Third parties cannot challenge underlying facts
Third parties cannot challenge the factual basis underpinning settlements between the Commissioner of Competition and targets of inquiries under the Competition Act, the Competition Tribunal held recently. Challenges by third parties consent agreements are limited to
- Whether terms of the consent agreement are outside the scope of the type of orders that the Tribunal could issue
- Whether the consent agreement identifies the substantive elements of the relevant provision of the Competition Act and a statement that the target either agrees that each element has been met, or that the target does not contest the Commissioner’s conclusion that they have been met
- Whether the terms of the consent agreement are unenforceable, for example, because they are too vague.
In coming to this conclusion, Chief Justice Paul Crampton held that allowing third parties to review the substantive basis of settlements would have a number of negative effects on competition enforcement:
- Uncertainty and absence of finality: allowing third parties to challenge the factual basis for the Commissioner’s conclusions would would make parties less willing to settle matters by consent agreement
- Slower settlement negotiations: it would slow down settlement negotiations, because the Commissioner would have to conduct a more in-depth investigation before settlement in order to be ready for third party challenges
- Unenforceable alternatives: it would lead to the Commissioner accepting undertakings that may not be enforceable instead of negotiating and registering consent agreements
The debate over the new consent agreement process
Much of the debate in the case revolved around the impact the amendments that enacted replaced the old consent order process with the consent agreement process in 2002.
Under the old consent order process, a proposed settlement had to be approved by the Tribunal. Third parties could intervene, which led to lengthy hearings and rejection of some consent orders. The 2002 amendments were designed to speed up the settlement process and promote certainty. The amendments contain a limited right of third parties to challenge settlements that impact them.
After reviewing the legislative history and the testimony of the then Commissioner, Konrad von Finkenstein, Crampton CJ held that Parliament did not intend to confer upon the Tribunal the jurisdiction to review the factual basis for the Commissioner’s conclusions leading up to a consent agreement. Indeed, Crampton CJ noted, to allow third parties to challenge the factual underpinning of consent agreements would be contrary to the objectives Parliament had in establishing the consent agreement scheme.
Speed and certainty in settlements
This decision safeguards the consent agreement process as a means to a quick and certain resolution of a competition matter.
Speed and certainty are especially important in merger cases. The time pressure to get the deal done makes a speedy consent agreement process essential. Certainly is equally essential, however. The possibility that a third party could challenge the merger through a challenge to the consent agreement would add significant risks to merger transactions.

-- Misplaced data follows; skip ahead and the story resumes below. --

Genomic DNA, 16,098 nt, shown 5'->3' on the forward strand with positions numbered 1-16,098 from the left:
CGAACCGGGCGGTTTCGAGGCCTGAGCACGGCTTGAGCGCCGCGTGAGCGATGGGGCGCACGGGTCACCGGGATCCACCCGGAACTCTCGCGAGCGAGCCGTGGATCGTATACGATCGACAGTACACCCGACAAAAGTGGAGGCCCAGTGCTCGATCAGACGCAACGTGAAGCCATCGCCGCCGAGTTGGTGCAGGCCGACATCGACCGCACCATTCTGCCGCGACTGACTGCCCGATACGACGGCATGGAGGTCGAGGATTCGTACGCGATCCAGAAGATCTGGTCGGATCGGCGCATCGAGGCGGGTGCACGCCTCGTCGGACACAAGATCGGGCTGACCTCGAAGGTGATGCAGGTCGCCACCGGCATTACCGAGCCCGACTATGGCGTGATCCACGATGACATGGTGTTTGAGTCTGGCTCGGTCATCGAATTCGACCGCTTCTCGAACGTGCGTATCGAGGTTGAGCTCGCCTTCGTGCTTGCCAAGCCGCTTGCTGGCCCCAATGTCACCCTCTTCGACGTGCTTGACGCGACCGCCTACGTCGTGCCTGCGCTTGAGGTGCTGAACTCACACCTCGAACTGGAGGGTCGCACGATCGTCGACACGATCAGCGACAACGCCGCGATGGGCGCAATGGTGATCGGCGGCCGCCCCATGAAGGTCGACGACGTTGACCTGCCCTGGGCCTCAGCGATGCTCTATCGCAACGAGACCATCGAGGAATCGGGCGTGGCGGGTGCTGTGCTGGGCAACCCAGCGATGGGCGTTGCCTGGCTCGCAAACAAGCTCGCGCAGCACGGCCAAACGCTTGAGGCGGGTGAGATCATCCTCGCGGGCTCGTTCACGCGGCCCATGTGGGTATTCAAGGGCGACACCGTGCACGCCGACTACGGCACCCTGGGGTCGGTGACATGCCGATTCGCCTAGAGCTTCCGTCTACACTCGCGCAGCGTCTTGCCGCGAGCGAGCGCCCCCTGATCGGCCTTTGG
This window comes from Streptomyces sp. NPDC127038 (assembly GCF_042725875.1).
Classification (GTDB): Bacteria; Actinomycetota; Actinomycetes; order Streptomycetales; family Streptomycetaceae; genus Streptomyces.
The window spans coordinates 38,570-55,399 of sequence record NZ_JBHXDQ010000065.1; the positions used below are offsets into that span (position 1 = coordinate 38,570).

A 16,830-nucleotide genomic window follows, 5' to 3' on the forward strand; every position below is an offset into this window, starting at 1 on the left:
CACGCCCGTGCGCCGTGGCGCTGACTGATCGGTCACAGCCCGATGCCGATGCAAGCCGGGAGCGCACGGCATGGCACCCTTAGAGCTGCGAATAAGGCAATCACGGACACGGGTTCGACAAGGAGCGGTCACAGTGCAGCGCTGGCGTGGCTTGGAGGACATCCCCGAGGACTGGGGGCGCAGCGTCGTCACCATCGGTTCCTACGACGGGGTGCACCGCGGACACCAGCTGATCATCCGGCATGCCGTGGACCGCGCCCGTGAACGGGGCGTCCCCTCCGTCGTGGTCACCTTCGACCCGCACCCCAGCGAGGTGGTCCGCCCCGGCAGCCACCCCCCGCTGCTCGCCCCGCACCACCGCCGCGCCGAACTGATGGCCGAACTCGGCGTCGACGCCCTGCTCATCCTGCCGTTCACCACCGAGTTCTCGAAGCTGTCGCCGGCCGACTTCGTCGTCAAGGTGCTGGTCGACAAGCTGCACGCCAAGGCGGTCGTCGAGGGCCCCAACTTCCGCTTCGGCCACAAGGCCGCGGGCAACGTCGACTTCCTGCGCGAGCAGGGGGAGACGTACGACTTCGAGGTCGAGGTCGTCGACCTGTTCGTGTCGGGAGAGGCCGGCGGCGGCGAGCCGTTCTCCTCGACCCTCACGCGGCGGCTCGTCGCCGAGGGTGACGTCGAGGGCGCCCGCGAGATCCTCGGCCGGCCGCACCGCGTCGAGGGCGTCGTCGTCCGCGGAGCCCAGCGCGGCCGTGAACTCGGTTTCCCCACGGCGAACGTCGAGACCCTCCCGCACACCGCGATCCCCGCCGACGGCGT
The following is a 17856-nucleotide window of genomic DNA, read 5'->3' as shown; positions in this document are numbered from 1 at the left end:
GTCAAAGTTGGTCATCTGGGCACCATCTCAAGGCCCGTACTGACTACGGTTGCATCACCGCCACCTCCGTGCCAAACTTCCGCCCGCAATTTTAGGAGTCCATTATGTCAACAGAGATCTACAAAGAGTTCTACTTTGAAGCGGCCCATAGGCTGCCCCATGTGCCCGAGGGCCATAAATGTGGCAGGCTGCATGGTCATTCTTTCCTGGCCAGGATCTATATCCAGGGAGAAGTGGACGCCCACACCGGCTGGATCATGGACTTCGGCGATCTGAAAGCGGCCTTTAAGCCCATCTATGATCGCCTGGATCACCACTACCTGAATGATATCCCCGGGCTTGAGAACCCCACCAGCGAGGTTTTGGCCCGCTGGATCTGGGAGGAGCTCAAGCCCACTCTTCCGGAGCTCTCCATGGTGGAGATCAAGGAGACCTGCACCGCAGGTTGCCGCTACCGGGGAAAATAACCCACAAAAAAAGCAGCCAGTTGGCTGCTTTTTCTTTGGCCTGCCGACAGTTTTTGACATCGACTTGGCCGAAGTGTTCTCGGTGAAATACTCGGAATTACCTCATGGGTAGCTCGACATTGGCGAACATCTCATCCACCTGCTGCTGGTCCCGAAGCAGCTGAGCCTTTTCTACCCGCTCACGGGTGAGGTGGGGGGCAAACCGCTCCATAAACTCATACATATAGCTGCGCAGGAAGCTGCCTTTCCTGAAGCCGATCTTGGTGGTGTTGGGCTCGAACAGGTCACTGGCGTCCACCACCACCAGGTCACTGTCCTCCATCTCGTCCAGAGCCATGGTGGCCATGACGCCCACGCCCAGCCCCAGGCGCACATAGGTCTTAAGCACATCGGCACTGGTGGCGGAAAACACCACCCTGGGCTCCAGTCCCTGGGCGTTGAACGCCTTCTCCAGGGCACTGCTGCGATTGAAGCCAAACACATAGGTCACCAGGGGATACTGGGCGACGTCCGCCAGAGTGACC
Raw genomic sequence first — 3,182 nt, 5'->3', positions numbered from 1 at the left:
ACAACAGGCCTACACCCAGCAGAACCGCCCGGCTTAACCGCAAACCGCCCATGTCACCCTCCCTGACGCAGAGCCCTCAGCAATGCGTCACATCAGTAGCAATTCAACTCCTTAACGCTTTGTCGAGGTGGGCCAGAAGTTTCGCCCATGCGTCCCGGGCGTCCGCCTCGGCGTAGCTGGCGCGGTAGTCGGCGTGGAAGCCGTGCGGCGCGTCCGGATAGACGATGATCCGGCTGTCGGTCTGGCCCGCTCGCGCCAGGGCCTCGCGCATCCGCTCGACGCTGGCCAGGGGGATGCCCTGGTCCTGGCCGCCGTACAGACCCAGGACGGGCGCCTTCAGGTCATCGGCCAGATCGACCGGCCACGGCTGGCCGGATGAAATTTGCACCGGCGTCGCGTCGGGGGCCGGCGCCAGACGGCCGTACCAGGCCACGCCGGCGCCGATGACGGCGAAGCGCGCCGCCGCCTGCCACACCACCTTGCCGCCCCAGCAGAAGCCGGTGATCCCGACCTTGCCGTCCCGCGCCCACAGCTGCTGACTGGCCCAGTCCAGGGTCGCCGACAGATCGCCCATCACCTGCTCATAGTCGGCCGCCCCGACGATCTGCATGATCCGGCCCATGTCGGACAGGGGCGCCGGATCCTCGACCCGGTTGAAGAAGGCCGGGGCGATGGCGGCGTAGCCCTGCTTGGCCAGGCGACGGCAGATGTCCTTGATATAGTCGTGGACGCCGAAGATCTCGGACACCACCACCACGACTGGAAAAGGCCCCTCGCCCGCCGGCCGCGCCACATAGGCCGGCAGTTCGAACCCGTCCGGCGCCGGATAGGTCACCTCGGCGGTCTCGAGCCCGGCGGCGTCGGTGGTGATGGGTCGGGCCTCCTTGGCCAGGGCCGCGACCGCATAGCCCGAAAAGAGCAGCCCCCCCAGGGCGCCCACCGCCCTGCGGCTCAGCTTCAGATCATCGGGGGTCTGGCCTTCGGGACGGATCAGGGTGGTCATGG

In other cases, such as abuse of dominance cases or advertising matters, speed and certainty remain important goals for both the Competition Bureau and businesses. The ability to negotiate a quick and final resolution supports the Bureau’s mandate to protect competition. Equally, however, businesses frequently want to move on and return to their core business, rather than spend money and time on litigation.
The final chapter for Kobo?
The Tribunal’s decision came as a result of a “reference” by the Commissioner in response to a challenge by ebook retailer Kobo to the Competition Bureau’s settlement with ebook publishers. Kobo says that the settlement, which will lower book prices, changes its business model and will cause it to lose money. (See The Ebooks Saga: Kobo’s challenge explained.)
The decision is fatal to Kobo’s main contention, which is that there was in fact no agreement between the ebook publishers. This attacks the factual basis underlying the consent agreement, which the Tribunal has now said Kobo cannot do. Not surprisingly, Kobo is appealing.
However, because the decision clarifies the formal requirements for consent agreements, Kobo could succeed on its contention that that the Commissioner did not allege or identify the existence of an agreement between competitors, that is, between the ebook publishers.
The Tribunal held that consent agreements must identify the substantive elements of the relevant provision of the Competition Act. The recitals to the consent agreement state that the Commissioner “alleges that further to an agreement or arrangement, the Respondents have engaged in conduct with the result that competition in the markets for E-books in Canada has been substantially prevented or lessened, contrary to section 90.1 of the Act”. This misses one of the required elements under section 90.1, namely that the agreement or arrangement be between competitors.
If Kobo wins based on this technicality, however, it is unlikely to achieve more than a pyrrhic victory. If the consent agreement is vacated on this ground, the Commissioner and the ebooks publishers will presumably enter into a new one that contains the required recitals.